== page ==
Last Updated: Friday - 09/24/2010
Week of June 20, 2005
Suffuse globalization in ethics
Bishop Fred Henry tells trustees students must develop an inclusive world vision
By RAMON GONZALEZ
WCR Staff Writer
Bishop Fred Henry of Calgary has challenged educators to help create a more just globalization.
And he said Catholic schools must introduce students into a world vision guided by the principles of inclusivity, collaboration, love and the fundamental option for the lost.
"If we can introduce our students into this kind of a world vision, a wonderful world awaits us as we break open our future."
Speaking at the national convention of Canadian Catholic School Trustees Association at the Fantasyland Hotel June 11, Henry challenged trustees to help create a globalization with a human face - one that doesn't homogenize culture or marginalize people.
The poor left out
So far, whole continents are being left out, he said, noting that only one per cent of Africans have ever used the Internet and 40 per cent of Latin Americans still can't read and write.
"There is massive disparity in wealth and power, both within countries and between countries," Henry lamented. "A strong fear is that the poorest countries of the world will become marginalized in the globalization process, so that there will be both greater world integration and loser societies that are almost completely left out in a kind of globalization apartheid."
Henry gave the closing keynote address at the June 9-11 convention. More than 330 delegates from across Canada took part in the event, which also offered a number of workshops.
The process of globalization - the interconnection of nations and cultures driven by market forces and supplemented by technology, capital transfer and international trade structures - involves perilous risks, according to Henry.
They include the spillover of weapons of mass destruction, the potential impact of genetically modified crops, terrorism and global crime syndicates, climate change, new diseases such as SARS, deforestation, water pollution, the depletion of fish stocks, and the Asian and Brazilian financial crises.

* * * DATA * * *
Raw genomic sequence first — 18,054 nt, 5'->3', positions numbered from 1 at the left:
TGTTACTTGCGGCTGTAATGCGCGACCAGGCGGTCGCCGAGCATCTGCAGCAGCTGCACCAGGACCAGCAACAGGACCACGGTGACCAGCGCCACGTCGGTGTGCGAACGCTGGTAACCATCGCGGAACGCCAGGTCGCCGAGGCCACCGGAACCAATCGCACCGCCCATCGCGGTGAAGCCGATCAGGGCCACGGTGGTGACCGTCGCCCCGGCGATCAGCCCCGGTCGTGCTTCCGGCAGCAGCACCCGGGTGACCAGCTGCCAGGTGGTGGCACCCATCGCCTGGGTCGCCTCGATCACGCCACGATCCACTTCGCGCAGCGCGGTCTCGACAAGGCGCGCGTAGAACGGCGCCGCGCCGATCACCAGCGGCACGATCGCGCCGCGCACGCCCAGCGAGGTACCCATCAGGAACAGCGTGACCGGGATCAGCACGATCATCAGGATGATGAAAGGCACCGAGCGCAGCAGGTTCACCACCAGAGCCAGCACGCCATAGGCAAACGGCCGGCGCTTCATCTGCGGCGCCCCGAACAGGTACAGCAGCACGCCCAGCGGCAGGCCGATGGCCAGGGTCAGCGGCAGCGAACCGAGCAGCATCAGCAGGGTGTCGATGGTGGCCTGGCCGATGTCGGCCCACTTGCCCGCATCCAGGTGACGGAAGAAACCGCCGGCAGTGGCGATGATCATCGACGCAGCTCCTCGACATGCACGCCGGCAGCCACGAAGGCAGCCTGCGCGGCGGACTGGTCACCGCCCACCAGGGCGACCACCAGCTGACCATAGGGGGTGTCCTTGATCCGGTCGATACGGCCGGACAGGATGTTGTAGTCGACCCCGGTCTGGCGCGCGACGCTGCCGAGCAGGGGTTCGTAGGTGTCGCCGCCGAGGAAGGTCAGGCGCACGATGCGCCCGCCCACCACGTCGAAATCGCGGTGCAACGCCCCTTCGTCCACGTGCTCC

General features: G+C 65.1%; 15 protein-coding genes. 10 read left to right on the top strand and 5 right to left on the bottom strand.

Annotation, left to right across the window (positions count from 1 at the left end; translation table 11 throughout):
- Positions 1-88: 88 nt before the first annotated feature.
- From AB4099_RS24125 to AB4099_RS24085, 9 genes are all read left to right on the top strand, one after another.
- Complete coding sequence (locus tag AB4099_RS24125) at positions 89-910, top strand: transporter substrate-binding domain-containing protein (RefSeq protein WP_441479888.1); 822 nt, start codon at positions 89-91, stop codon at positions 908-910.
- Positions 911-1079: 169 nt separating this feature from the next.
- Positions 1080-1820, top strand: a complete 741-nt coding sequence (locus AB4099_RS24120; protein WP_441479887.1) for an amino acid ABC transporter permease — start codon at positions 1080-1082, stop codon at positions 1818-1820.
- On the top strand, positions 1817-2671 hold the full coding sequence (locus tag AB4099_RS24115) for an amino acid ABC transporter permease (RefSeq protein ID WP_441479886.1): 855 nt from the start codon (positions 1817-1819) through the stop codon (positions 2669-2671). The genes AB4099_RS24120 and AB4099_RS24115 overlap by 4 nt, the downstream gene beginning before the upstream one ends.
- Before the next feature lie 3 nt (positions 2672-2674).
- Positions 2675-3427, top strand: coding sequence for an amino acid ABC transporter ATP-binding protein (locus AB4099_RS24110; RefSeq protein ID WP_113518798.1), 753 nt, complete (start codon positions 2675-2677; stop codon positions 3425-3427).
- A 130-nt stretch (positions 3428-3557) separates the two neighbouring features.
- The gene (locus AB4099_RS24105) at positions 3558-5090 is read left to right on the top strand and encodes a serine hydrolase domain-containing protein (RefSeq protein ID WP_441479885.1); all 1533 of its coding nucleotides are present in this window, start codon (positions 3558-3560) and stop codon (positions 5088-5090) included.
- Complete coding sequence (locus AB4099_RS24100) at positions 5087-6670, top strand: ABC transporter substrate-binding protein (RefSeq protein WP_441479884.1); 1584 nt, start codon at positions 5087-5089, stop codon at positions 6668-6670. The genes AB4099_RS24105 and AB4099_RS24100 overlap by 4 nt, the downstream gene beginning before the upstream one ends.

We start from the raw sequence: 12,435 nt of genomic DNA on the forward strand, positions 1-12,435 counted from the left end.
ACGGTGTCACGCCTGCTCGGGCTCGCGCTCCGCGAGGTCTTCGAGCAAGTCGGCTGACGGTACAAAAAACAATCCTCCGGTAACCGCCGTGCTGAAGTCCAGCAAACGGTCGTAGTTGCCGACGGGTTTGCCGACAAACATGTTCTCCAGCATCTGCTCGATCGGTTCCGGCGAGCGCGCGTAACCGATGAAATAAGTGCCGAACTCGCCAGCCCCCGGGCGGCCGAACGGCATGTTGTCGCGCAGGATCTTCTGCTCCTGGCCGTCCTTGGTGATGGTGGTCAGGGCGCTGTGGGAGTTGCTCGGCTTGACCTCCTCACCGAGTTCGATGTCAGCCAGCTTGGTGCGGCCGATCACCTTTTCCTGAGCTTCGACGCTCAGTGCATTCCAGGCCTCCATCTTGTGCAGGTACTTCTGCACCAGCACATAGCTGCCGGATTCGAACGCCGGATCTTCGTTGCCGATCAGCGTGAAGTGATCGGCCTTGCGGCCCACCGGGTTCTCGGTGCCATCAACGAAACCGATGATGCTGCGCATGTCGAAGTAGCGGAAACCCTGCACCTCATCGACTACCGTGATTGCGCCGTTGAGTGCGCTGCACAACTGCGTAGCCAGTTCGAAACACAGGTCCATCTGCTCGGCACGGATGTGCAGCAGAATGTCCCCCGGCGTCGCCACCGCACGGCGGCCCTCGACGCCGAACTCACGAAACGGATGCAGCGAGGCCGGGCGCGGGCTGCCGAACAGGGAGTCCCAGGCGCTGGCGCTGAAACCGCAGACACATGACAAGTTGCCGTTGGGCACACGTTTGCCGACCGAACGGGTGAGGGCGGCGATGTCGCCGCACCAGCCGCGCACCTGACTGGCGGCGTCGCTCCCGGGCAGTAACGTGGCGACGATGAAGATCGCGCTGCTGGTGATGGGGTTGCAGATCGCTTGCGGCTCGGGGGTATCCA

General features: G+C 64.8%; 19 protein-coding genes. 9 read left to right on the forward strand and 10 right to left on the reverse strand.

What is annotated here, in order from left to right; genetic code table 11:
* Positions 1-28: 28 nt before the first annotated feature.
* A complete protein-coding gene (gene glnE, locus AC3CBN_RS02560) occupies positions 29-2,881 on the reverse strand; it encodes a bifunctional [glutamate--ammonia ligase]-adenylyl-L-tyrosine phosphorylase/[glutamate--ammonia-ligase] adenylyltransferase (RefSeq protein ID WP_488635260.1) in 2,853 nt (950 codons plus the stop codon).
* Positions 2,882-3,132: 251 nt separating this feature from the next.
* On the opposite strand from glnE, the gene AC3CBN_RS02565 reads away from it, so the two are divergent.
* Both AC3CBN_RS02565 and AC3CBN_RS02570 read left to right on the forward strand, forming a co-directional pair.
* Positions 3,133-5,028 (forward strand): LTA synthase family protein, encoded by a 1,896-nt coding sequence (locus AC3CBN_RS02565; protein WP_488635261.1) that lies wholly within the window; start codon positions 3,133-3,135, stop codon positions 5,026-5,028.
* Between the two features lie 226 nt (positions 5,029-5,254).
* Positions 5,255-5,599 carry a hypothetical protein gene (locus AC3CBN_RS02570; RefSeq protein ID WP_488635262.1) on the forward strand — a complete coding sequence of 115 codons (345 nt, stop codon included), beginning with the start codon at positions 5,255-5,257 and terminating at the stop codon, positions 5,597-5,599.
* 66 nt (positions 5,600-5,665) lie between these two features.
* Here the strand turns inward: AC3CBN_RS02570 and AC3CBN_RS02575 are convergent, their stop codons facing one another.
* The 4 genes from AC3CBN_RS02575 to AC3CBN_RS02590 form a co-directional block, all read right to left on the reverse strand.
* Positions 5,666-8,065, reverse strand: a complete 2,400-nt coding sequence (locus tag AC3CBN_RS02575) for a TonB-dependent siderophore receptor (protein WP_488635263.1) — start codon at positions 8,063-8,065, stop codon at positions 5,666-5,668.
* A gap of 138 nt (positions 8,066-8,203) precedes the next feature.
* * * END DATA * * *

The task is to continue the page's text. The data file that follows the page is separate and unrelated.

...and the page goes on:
There are also great opportunities in globalization such as the vision of a global commons, a shared sense of the humane, the world as a global village, promises of economic and health betterment around the world, and international recognition of human rights.
"Globalization, as a human activity and product, is both graced and sinful in the personal choices and activities that take place within its scope and in the structures and institutions that incarnate and sustain it," the bishop said.
"From the Christian biblical and social traditions, economic justice requires that each person have adequate resources, insofar as they are available to the community, to survive, to develop and thrive, and to give back in service to the community."
The Christian understanding of economic justice "looks for fairness and adequacy in the outcomes of economic activity as well as in its competitive process," Henry said. "It defines a minimum acceptable quality of life for each person and all peoples without which there is a failure of economic justice."
Henry said Catholics could contribute an ethic and a spirituality to globalization.
"Globalization has its own logic, but not its own ethic, nor its own spirituality," he said. "Both technology and globalization press to cross the next stream, to climb the next mountain, to conquer the next field.
"But this is not like a force of nature that cannot be moved, shaped and developed. How we shape it and who will direct the shaping of it is the ethical key and how, in what spirit, it will be shaped is the spiritual grounding."
In his presentation, Henry reminded trustees the human person must always be an end and not a means, a subject and not an object or a commodity of trade. "Here is the cornerstone of the Catholic social vision," he said.
"Catholics recognize regions; they recognize nation states with their boundaries and borders; they recognize structures that exist across the world. But the fundamental moral unit they must be concerned about is the human being in community."
The term solidarity, Henry said, is where Catholicism prepares itself to engage globalization. Pope John Paul II taught that the globalization of solidarity would express a key Catholic belief - that all people constitute one family under God.
"We need to challenge the people in the wealthy industrial countries, especially members of the faith community, to re-evaluate our lifestyle preferences. Ecologists variously estimate that for all people on earth to lead a basic middle class Western lifestyle would require between three and nine more planets the size and wealth of earth.
"Progress toward achieving this objective will probably require the exposure of people in the North to the lives of people in the poor nations of the South and the building of relationships of solidarity with them," Henry said.
"The Catholic community also needs to develop a spirituality of solidarity for impoverished people that reaffirms their sacred dignity and calls them to the struggle for justice to claim their rights."
Development should be evaluated by a triple bottom line, which adds social and environmental issues to economic concerns, the bishop said.
"The 'social bottom line' includes respect for human dignity and protection of the human rights and fundamental freedoms that flow from that dignity.
"We must increase our sensitivity to being stewards of the creation that God has entrusted to us."
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